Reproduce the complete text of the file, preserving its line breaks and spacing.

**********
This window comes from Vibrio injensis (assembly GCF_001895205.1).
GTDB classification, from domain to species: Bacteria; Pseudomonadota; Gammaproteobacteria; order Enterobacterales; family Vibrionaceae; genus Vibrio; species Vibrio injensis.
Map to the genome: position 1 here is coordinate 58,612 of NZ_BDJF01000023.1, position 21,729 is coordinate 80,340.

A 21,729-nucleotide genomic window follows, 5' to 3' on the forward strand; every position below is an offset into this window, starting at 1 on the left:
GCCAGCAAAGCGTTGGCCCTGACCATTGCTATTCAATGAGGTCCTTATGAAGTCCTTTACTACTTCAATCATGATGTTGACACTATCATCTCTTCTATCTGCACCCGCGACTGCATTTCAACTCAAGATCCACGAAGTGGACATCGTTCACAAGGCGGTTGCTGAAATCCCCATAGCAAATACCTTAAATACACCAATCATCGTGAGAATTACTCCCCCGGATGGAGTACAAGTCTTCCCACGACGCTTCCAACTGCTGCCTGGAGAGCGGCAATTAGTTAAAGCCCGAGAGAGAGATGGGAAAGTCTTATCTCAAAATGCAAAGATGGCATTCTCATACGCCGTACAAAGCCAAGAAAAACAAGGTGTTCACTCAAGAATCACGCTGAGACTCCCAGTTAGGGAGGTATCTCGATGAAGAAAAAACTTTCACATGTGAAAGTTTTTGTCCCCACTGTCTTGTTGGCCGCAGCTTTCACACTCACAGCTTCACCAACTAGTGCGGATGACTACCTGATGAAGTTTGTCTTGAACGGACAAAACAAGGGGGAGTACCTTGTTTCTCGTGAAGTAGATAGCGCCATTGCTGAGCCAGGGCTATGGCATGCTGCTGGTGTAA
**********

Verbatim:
This window comes from Vibrio injensis (assembly GCF_001895205.1).
GTDB classification, from domain to species: Bacteria; Pseudomonadota; Gammaproteobacteria; order Enterobacterales; family Vibrionaceae; genus Vibrio; species Vibrio injensis.
Map to the genome: position 1 here is coordinate 58,612 of NZ_BDJF01000023.1, position 21,729 is coordinate 80,340.

A 21,729-nucleotide genomic window follows, 5' to 3' on the forward strand; every position below is an offset into this window, starting at 1 on the left:
GCCAGCAAAGCGTTGGCCCTGACCATTGCTATTCAATGAGGTCCTTATGAAGTCCTTTACTACTTCAATCATGATGTTGACACTATCATCTCTTCTATCTGCACCCGCGACTGCATTTCAACTCAAGATCCACGAAGTGGACATCGTTCACAAGGCGGTTGCTGAAATCCCCATAGCAAATACCTTAAATACACCAATCATCGTGAGAATTACTCCCCCGGATGGAGTACAAGTCTTCCCACGACGCTTCCAACTGCTGCCTGGAGAGCGGCAATTAGTTAAAGCCCGAGAGAGAGATGGGAAAGTCTTATCTCAAAATGCAAAGATGGCATTCTCATACGCCGTACAAAGCCAAGAAAAACAAGGTGTTCACTCAAGAATCACGCTGAGACTCCCAGTTAGGGAGGTATCTCGATGAAGAAAAAACTTTCACATGTGAAAGTTTTTGTCCCCACTGTCTTGTTGGCCGCAGCTTTCACACTCACAGCTTCACCAACTAGTGCGGATGACTACCTGATGAAGTTTGTCTTGAACGGACAAAACAAGGGGGAGTACCTTGTTTCTCGTGAAGTAGATAGCGCCATTGCTGAGCCAGGGCTATGGCATGCTGCTGGTGTAA